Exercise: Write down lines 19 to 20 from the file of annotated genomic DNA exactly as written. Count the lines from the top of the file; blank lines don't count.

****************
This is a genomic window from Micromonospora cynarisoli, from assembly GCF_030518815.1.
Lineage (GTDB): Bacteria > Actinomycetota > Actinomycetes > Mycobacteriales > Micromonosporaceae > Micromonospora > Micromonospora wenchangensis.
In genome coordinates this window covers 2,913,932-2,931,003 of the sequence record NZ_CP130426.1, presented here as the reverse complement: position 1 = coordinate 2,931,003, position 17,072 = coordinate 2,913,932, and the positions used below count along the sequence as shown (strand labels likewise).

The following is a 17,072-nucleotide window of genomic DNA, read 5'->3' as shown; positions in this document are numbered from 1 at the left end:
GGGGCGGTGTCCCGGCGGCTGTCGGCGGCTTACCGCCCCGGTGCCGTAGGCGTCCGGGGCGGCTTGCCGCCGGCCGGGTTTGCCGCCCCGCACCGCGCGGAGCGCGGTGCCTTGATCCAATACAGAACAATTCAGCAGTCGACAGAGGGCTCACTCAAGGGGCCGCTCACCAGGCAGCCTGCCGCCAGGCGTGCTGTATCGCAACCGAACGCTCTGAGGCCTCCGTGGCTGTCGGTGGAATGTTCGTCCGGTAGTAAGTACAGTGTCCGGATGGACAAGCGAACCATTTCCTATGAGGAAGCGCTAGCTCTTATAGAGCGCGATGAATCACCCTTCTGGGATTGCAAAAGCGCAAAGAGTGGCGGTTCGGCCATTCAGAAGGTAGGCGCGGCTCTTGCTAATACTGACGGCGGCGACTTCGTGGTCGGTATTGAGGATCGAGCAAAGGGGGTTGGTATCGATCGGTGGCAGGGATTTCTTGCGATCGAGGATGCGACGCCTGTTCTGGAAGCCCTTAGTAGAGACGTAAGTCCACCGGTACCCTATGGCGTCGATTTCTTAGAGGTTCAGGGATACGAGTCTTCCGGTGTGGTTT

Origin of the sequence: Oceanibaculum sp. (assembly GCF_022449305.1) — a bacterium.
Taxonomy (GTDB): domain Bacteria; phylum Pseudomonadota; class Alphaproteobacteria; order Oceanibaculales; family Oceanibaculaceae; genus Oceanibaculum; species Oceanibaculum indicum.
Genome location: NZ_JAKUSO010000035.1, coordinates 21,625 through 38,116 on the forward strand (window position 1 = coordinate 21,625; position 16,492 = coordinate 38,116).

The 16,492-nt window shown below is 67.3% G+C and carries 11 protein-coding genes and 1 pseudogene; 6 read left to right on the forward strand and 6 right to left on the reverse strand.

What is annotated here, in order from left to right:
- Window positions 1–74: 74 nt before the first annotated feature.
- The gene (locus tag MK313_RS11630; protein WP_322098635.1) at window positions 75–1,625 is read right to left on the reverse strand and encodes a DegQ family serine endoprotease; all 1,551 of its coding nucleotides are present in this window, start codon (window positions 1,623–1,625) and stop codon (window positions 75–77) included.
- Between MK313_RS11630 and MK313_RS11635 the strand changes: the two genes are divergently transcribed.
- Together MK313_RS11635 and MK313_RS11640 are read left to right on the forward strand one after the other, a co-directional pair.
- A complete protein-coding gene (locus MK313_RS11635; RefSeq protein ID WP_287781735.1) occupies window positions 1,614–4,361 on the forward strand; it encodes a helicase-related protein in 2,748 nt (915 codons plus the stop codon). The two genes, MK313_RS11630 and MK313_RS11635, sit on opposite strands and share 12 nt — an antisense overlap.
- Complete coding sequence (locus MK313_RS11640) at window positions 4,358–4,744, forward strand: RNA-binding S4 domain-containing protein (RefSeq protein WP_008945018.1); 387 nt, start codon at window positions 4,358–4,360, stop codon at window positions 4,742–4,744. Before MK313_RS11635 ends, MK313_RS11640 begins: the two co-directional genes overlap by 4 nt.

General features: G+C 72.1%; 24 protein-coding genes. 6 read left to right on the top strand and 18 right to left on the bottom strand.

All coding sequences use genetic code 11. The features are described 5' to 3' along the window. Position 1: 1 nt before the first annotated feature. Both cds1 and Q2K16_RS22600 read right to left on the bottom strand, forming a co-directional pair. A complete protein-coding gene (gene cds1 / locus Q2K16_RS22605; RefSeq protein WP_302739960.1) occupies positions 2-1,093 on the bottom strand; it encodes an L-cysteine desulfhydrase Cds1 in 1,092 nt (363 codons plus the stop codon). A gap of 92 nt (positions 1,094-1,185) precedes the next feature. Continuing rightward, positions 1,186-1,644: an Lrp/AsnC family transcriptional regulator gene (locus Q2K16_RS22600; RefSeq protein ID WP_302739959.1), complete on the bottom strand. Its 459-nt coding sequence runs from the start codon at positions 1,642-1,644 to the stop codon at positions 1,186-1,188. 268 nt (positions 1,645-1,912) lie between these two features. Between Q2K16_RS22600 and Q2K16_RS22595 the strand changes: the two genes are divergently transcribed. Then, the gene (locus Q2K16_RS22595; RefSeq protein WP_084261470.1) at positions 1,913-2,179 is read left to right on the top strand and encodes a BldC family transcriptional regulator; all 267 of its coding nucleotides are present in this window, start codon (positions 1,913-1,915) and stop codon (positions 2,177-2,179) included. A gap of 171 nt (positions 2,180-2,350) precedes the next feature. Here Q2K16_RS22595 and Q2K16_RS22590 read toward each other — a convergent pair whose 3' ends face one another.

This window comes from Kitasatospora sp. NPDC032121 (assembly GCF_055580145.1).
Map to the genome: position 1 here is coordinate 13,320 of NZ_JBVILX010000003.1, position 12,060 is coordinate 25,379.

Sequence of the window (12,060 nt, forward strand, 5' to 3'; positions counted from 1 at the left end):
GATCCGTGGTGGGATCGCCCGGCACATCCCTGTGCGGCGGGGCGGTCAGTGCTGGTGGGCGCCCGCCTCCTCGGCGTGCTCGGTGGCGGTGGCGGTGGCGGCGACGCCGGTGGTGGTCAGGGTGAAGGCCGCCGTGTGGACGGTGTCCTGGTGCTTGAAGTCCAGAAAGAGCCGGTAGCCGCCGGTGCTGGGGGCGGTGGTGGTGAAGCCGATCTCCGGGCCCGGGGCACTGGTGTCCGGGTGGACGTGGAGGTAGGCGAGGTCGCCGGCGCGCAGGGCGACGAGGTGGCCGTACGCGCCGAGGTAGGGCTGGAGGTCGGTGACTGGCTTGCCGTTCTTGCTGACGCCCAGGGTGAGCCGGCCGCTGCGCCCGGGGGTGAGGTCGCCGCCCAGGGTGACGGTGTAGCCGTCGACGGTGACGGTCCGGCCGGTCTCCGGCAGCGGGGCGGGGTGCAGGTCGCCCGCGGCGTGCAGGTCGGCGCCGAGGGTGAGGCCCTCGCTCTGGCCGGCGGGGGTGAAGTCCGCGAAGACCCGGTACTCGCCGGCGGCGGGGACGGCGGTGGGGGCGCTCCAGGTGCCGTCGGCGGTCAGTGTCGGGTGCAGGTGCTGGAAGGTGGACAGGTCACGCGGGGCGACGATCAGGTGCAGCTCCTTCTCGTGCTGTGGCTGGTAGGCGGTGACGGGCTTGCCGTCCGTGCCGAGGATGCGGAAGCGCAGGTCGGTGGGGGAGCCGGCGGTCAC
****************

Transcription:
This window comes from Kitasatospora sp. NPDC032121 (assembly GCF_055580145.1).
Map to the genome: position 1 here is coordinate 13,320 of NZ_JBVILX010000003.1, position 12,060 is coordinate 25,379.